Cover image for To live : a novel
To live : a novel
Yu, Hua, 1960-
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Uniform Title:
Huo zhe. English
Publication Information:
New York : Anchor Books, [2003]

Physical Description:
250 pages ; 21 cm
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From the author of Brothers and China in Ten Words : this celebrated contemporary classic of Chinese literature was also adapted for film by Zhang Yimou. This searing novel, originally banned in China but later named one of that nation's most influential books, portrays one man's transformation from the spoiled son of a landlord to a kindhearted peasant. After squandering his family's fortune in gambling dens and brothels, the young, deeply penitent Fugui settles down to do the honest work of a farmer. Forced by the Nationalist Army to leave behind his family, he witnesses the horrors and privations of the Civil War, only to return years later to face a string of hardships brought on by the ravages of the Cultural Revolution. Left with an ox as the companion of his final years, Fugui stands as a model of gritty authenticity, buoyed by his appreciation for life in this narrative of humbling power.

Author Notes

Yu Hua is the author of five novels, six story collections, and three essay collections. His work has been translated into more than twenty languages. He is the recipient of many awards, including the James Joyce Award, France's Prix Courrier International, and Italy's Premio Grinzane Cavour. Yu Hua lives in Beijing.

Reviews 2

Booklist Review

One man's mythically tragic life encapsulates the horrors of communist China in this nearly overpowering yet vivifying saga. Initially banned in China, internationally acclaimed, made into an award-winning movie, and newly translated into English, Yu Hua's close-to-the-bone tale portrays the reckless son of a wealthy landowner who gambles away the family fortune. Fugui is humbled by the loyalty of his loved ones, and comes to accept the severe hardships of his altered life, but fate has only begun its brutal work. Fugui is forcibly conscripted into the army, then, barely alive upon his release, struggles with so-called land reform and the ensuing famine. As Fugui's family die terrible, often bitterly ironic deaths and this stoic survivor makes do with less and less in an increasingly surreal world, Yu Hua, writing with masterful simplicity about the unfathomable complexities of existence, tells a galvanizing story that is at once a shattering indictment of China's ongoing nightmare and testimony to the tenacity of the human spirit. A translation of Yu Hua's Chronicle of a Blood Merchant is on the way. --Donna Seaman Copyright 2003 Booklist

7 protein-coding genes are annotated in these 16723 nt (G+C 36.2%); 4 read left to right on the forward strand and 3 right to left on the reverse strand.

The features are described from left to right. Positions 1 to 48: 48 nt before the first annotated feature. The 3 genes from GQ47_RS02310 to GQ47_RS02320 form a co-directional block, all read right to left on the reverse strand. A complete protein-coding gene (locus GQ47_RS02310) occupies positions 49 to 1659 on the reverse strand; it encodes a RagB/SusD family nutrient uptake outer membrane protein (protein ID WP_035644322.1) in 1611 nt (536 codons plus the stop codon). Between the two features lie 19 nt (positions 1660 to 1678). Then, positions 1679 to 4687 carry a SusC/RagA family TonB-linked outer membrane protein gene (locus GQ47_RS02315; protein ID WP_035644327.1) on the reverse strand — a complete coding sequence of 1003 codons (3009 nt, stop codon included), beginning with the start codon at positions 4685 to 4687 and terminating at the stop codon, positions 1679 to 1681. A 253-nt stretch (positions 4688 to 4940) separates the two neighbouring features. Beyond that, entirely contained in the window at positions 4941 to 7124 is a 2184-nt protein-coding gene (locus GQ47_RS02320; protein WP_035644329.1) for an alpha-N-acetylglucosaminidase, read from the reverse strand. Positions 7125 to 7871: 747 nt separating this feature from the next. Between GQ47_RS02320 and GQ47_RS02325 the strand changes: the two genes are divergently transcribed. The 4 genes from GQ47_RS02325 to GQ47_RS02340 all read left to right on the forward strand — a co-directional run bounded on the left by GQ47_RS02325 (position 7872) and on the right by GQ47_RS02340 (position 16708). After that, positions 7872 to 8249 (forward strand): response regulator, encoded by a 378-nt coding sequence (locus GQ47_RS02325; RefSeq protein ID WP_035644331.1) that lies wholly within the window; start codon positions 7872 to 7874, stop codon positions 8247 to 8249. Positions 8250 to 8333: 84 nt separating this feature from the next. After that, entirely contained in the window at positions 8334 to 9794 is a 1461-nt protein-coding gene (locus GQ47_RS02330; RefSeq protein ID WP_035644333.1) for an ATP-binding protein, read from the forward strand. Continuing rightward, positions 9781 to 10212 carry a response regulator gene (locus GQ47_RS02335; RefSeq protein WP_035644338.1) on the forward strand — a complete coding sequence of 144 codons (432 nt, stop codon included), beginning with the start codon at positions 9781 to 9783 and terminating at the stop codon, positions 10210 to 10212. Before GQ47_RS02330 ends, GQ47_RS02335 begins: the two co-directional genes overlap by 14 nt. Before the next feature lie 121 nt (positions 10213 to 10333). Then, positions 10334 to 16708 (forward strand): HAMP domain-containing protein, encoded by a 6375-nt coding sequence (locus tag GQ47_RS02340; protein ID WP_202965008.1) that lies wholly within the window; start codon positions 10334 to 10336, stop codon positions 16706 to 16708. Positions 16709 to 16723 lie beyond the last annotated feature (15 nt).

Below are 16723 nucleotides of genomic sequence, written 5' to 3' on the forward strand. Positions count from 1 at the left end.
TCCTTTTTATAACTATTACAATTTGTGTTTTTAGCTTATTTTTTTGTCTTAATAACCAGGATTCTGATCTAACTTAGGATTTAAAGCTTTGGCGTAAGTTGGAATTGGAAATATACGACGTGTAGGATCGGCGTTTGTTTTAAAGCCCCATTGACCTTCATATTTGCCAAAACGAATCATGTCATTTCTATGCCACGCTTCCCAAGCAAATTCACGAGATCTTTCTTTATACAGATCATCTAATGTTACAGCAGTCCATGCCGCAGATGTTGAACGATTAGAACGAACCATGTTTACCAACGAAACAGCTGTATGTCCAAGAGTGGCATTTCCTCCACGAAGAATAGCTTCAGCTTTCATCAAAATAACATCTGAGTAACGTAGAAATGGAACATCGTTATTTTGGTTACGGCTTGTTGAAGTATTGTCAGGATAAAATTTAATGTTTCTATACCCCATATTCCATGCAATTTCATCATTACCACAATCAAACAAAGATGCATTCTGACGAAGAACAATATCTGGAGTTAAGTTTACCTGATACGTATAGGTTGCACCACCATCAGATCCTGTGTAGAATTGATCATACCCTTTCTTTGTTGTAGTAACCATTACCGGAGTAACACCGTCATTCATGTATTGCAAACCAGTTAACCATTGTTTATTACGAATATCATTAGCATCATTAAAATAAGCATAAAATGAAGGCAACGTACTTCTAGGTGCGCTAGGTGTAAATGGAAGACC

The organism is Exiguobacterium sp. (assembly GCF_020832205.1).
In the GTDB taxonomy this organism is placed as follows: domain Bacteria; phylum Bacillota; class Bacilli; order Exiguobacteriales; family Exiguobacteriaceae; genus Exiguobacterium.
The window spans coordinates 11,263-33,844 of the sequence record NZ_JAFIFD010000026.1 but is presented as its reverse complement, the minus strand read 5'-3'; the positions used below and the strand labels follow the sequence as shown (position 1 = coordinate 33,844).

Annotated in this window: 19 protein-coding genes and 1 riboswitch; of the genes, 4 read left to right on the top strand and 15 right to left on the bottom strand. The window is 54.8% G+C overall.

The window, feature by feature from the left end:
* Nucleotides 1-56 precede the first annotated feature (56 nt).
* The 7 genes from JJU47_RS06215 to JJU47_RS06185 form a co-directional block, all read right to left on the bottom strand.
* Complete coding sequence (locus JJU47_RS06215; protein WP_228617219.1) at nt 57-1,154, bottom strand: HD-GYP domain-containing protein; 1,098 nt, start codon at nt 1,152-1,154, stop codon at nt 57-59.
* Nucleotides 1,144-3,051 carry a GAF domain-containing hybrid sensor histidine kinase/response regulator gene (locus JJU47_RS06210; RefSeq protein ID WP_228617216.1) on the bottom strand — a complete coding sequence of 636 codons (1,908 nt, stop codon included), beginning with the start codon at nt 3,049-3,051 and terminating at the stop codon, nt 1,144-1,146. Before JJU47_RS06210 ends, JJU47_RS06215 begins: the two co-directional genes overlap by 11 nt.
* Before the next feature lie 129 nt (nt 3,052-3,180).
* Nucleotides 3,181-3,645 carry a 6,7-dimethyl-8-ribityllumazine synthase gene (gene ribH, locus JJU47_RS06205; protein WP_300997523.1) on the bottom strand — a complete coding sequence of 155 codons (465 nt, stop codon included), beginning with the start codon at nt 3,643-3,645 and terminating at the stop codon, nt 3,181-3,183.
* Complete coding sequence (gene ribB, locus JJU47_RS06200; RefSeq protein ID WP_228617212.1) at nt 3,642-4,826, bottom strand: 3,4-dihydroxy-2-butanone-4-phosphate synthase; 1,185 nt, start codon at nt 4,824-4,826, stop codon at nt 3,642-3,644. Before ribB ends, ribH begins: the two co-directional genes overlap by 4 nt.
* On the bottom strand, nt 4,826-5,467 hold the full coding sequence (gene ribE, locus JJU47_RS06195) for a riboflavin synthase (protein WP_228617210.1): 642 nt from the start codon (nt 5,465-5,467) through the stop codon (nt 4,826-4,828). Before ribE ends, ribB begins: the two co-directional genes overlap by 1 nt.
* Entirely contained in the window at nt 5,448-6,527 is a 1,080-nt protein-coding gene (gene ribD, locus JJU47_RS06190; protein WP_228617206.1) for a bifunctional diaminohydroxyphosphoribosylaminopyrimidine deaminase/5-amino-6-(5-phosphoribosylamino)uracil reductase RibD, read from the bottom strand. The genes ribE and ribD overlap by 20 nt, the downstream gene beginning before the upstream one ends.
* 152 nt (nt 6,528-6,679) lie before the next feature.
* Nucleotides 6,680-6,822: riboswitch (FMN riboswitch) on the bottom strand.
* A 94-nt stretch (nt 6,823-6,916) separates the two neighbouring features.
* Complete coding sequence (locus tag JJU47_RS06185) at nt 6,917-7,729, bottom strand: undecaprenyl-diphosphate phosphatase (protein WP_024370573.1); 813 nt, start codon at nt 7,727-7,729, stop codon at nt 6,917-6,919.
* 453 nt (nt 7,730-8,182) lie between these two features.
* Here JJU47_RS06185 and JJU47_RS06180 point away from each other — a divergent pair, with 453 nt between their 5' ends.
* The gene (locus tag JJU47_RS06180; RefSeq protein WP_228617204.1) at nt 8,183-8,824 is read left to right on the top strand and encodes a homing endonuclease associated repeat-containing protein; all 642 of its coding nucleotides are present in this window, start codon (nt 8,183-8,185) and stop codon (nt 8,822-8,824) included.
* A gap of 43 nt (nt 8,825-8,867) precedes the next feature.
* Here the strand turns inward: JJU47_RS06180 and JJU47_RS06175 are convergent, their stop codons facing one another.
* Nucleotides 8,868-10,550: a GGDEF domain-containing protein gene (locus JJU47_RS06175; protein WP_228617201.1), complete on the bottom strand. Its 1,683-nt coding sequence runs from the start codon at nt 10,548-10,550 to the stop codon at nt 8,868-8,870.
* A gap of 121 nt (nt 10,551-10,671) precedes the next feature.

Library Journal Review

Written a decade ago and originally banned in China, this deeply moving novel was made into an acclaimed film in 1994 and has since been noted as one of the most influential books to come out of China in the last decade. Set around the time of the Cultural Revolution, the novel opens with narrator Fugui describing his carefree life as a young married man, father, and womanizer. His luck quickly changes after he is left penniless by gambling. What follows is tragedy of epic proportions as Fugui endures the successive deaths of his father, mother, 13-year-old son, deaf-mute daughter, wife, son-in-law, and seven-year-old grandson. Though the work can seem grim, it is told so matter-of-factly that readers easily recognize Fugui's status as a true survivor. Like fellow Chinese writer Ha Jin, Yu details the grittiness of life under communism but places a greater emphasis upon the frailty of the human condition than upon the politics behind the given scenarios. This engaging story is one that readers won't soon forget. Highly recommended for most fiction collections.-Shirley N. Quan, Orange Cty. P.L., Santa Ana, CA (c) Copyright 2010. Library Journals LLC, a wholly owned subsidiary of Media Source, Inc. No redistribution permitted.